I don't think Bill Ritter likes me.
I endorsed him here (November 23) almost a year before I hoped he would be re-elected governor, yet before two months have passed, he ups and quits the race.
He told us he has failed to give the proper priority to his family over the past year of worrying over that re-election, and that by dropping out, he could discount re-election politics and make the right decisions for Colorado in the last year of his term.
I know nothing of the family failures, but I agree not running frees him up politically to make some tough decisions for the general good of Colorado. But he never made very good political decisions during his term anyway. That's why he faced a very tough re-election bid. (You can read my early take on it here in ColoradoBiz.)
Still, it puzzled me when I heard and read everything said and written about Ritter's surrender to the political forces of the day. Ritter ran for the nomination of his party for governor in 2006 as a stealth candidate, someone no one expected to take the slot on the ballot, yet someone who was well respected for having done the work necessary to earn it.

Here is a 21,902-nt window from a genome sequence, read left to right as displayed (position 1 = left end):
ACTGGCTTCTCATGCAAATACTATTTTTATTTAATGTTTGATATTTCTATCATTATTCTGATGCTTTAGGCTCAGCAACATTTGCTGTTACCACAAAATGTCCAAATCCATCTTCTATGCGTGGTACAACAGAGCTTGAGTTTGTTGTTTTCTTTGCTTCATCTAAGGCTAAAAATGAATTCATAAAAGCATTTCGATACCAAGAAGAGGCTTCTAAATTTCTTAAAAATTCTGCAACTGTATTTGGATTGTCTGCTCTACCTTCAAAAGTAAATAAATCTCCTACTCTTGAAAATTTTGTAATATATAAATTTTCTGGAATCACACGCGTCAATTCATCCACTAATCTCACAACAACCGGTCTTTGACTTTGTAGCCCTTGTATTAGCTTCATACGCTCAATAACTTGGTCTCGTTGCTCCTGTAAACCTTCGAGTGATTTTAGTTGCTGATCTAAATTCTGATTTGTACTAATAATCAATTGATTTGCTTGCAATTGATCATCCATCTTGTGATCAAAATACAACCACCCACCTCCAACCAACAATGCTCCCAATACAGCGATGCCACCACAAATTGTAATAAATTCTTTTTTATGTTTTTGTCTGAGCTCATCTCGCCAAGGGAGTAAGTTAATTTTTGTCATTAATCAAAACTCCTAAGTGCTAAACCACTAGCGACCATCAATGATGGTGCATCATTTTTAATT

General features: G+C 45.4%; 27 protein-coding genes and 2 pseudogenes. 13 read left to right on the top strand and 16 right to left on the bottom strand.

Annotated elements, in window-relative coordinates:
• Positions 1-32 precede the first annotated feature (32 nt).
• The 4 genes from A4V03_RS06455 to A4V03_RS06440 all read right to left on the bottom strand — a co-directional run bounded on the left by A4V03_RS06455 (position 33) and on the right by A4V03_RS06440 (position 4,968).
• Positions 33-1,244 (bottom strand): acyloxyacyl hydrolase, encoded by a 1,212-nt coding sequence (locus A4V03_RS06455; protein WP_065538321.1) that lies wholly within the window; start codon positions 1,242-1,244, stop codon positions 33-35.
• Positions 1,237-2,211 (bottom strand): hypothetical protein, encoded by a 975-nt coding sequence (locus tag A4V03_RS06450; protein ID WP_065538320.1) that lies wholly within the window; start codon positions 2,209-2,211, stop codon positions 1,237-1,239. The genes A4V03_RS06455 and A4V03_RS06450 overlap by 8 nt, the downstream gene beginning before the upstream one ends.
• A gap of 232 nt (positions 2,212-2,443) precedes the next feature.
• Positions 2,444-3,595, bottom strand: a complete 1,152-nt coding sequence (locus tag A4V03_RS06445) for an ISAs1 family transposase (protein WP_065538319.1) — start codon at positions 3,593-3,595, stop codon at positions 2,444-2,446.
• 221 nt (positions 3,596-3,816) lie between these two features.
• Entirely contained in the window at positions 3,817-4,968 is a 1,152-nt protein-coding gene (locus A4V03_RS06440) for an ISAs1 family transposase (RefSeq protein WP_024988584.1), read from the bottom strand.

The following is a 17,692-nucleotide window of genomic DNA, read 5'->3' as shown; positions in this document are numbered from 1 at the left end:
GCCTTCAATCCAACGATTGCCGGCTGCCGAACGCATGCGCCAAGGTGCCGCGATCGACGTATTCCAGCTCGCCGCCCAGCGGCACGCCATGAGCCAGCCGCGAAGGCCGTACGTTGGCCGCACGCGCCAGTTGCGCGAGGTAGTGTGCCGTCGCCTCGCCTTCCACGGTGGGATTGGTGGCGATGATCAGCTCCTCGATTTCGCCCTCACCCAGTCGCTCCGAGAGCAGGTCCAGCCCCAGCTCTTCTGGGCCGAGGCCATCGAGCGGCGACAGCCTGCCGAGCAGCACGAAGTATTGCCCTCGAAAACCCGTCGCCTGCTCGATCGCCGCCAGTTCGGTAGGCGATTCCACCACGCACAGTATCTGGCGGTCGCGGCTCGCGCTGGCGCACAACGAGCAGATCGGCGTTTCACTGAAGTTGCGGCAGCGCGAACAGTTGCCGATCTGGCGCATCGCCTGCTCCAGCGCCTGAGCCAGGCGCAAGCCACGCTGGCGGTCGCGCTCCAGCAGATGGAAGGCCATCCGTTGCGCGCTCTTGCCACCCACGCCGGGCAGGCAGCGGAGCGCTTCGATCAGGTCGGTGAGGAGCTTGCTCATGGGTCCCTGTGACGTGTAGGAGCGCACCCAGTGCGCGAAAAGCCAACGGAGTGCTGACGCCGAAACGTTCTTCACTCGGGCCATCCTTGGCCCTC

At ColoradoBiz back then, I refused to endorse Ritter because I thought his campaign reflected "blue-ribbon" positions of the national Democratic Party, and not individual stances specific to Colorado. Funny, he made a joke during his bow-out press conference that his personal decision not to run was not the product of any blue-ribbon commission.
Of course not. This decision had to be individual and inevitably was specific to Colorado. But that was my problem with Ritter. To me, he seemed to speak always from a political platform that was almost alien to him. A platform never upheld by his own, strong, personal conviction.
His decision to quit, based in his concern for his family, seems to come from such strong, personal conviction. I applaud him for that.
Now Democrats face the challenge of picking a candidate who can puncture the cartoon balloons Republicans cannot help but draw around their own staid-and-failed, limited-government policies. How, for instance, can you build highways with no money? Some Republican, especially those re-endorsing TABOR, needs to answer that question.
Ironically, Democrats are going to have to use Ritter's successes to convince Colorado voters that governing and government are honorable pursuits worthy of their support.
For that reason alone, the new governor's race should be an engaging political campaign.